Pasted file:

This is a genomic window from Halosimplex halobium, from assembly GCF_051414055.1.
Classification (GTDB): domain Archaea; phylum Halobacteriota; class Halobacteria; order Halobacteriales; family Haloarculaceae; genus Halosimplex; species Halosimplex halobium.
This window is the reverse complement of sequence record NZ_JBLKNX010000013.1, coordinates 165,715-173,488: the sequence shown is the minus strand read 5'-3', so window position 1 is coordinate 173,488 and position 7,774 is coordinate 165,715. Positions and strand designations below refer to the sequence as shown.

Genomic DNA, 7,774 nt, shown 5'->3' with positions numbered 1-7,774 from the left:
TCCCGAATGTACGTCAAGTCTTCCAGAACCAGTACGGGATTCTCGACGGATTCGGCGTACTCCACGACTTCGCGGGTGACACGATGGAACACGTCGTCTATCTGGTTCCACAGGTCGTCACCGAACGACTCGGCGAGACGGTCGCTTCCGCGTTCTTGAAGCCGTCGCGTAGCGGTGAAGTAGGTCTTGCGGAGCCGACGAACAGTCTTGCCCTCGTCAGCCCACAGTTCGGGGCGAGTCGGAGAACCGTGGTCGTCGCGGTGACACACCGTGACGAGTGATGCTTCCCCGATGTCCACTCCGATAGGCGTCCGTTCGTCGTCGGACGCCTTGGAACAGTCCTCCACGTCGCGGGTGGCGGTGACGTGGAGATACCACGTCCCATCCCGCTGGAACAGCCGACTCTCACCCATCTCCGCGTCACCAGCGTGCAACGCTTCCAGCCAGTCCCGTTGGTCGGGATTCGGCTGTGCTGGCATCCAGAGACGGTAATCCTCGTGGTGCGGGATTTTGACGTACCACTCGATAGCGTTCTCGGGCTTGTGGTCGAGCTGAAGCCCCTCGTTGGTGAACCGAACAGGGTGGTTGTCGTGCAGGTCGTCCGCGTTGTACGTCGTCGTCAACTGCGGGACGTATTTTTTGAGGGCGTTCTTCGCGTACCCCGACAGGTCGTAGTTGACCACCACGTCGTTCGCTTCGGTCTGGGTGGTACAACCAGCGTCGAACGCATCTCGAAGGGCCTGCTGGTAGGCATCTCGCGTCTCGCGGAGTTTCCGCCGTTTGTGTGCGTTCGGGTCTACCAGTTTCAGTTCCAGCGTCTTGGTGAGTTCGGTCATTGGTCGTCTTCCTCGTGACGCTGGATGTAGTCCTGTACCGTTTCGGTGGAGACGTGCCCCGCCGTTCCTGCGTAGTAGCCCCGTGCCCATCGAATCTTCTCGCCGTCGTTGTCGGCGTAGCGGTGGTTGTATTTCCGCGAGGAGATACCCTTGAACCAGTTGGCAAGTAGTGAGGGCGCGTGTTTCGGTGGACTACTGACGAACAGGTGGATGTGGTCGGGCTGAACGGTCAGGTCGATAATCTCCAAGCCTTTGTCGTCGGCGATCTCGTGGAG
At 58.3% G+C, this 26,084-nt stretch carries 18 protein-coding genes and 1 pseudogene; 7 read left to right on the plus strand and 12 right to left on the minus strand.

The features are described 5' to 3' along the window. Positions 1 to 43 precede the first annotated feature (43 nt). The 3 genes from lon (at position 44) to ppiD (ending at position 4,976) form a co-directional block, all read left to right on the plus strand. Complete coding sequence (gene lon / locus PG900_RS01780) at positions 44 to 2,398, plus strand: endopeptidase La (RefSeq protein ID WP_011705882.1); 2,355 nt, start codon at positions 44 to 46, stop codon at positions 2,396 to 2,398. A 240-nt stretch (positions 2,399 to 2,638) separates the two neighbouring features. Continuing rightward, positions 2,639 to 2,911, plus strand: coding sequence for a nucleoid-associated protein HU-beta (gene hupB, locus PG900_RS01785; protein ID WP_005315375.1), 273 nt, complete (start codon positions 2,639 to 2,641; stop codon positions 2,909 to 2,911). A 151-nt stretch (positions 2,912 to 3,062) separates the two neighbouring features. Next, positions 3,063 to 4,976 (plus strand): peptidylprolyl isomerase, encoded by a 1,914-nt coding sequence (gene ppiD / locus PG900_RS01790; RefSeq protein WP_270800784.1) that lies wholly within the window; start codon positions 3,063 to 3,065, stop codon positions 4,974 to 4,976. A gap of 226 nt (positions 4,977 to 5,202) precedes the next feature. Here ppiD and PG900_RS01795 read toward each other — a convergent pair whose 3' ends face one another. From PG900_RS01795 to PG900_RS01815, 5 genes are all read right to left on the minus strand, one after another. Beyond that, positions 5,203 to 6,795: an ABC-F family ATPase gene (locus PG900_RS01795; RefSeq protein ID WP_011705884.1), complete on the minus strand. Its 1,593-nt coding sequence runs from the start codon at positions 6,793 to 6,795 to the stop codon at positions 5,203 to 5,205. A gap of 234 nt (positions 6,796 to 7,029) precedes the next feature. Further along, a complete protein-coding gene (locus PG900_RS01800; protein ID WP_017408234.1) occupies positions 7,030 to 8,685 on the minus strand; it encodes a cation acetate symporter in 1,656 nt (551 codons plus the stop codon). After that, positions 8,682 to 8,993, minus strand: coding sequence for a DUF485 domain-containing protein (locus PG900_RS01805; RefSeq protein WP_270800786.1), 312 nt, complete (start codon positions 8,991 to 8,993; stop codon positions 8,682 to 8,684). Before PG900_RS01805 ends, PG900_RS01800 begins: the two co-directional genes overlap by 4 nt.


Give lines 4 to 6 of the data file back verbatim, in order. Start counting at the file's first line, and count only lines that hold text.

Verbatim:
Genomic DNA, 7,774 nt, shown 5'->3' with positions numbered 1-7,774 from the left:
TCCCGAATGTACGTCAAGTCTTCCAGAACCAGTACGGGATTCTCGACGGATTCGGCGTACTCCACGACTTCGCGGGTGACACGATGGAACACGTCGTCTATCTGGTTCCACAGGTCGTCACCGAACGACTCGGCGAGACGGTCGCTTCCGCGTTCTTGAAGCCGTCGCGTAGCGGTGAAGTAGGTCTTGCGGAGCCGACGAACAGTCTTGCCCTCGTCAGCCCACAGTTCGGGGCGAGTCGGAGAACCGTGGTCGTCGCGGTGACACACCGTGACGAGTGATGCTTCCCCGATGTCCACTCCGATAGGCGTCCGTTCGTCGTCGGACGCCTTGGAACAGTCCTCCACGTCGCGGGTGGCGGTGACGTGGAGATACCACGTCCCATCCCGCTGGAACAGCCGACTCTCACCCATCTCCGCGTCACCAGCGTGCAACGCTTCCAGCCAGTCCCGTTGGTCGGGATTCGGCTGTGCTGGCATCCAGAGACGGTAATCCTCGTGGTGCGGGATTTTGACGTACCACTCGATAGCGTTCTCGGGCTTGTGGTCGAGCTGAAGCCCCTCGTTGGTGAACCGAACAGGGTGGTTGTCGTGCAGGTCGTCCGCGTTGTACGTCGTCGTCAACTGCGGGACGTATTTTTTGAGGGCGTTCTTCGCGTACCCCGACAGGTCGTAGTTGACCACCACGTCGTTCGCTTCGGTCTGGGTGGTACAACCAGCGTCGAACGCATCTCGAAGGGCCTGCTGGTAGGCATCTCGCGTCTCGCGGAGTTTCCGCCGTTTGTGTGCGTTCGGGTCTACCAGTTTCAGTTCCAGCGTCTTGGTGAGTTCGGTCATTGGTCGTCTTCCTCGTGACGCTGGATGTAGTCCTGTACCGTTTCGGTGGAGACGTGCCCCGCCGTTCCTGCGTAGTAGCCCCGTGCCCATCGAATCTTCTCGCCGTCGTTGTCGGCGTAGCGGTGGTTGTATTTCCGCGAGGAGATACCCTTGAACCAGTTGGCAAGTAGTGAGGGCGCGTGTTTCGGTGGACTACTGACGAACAGGTGGATGTGGTCGGGCTGAACGGTCAGGTCGATAATCTCCAAGCCTTTGTCGTCGGCGATCTCGTGGAG
At 58.3% G+C, this 26,084-nt stretch carries 18 protein-coding genes and 1 pseudogene; 7 read left to right on the plus strand and 12 right to left on the minus strand.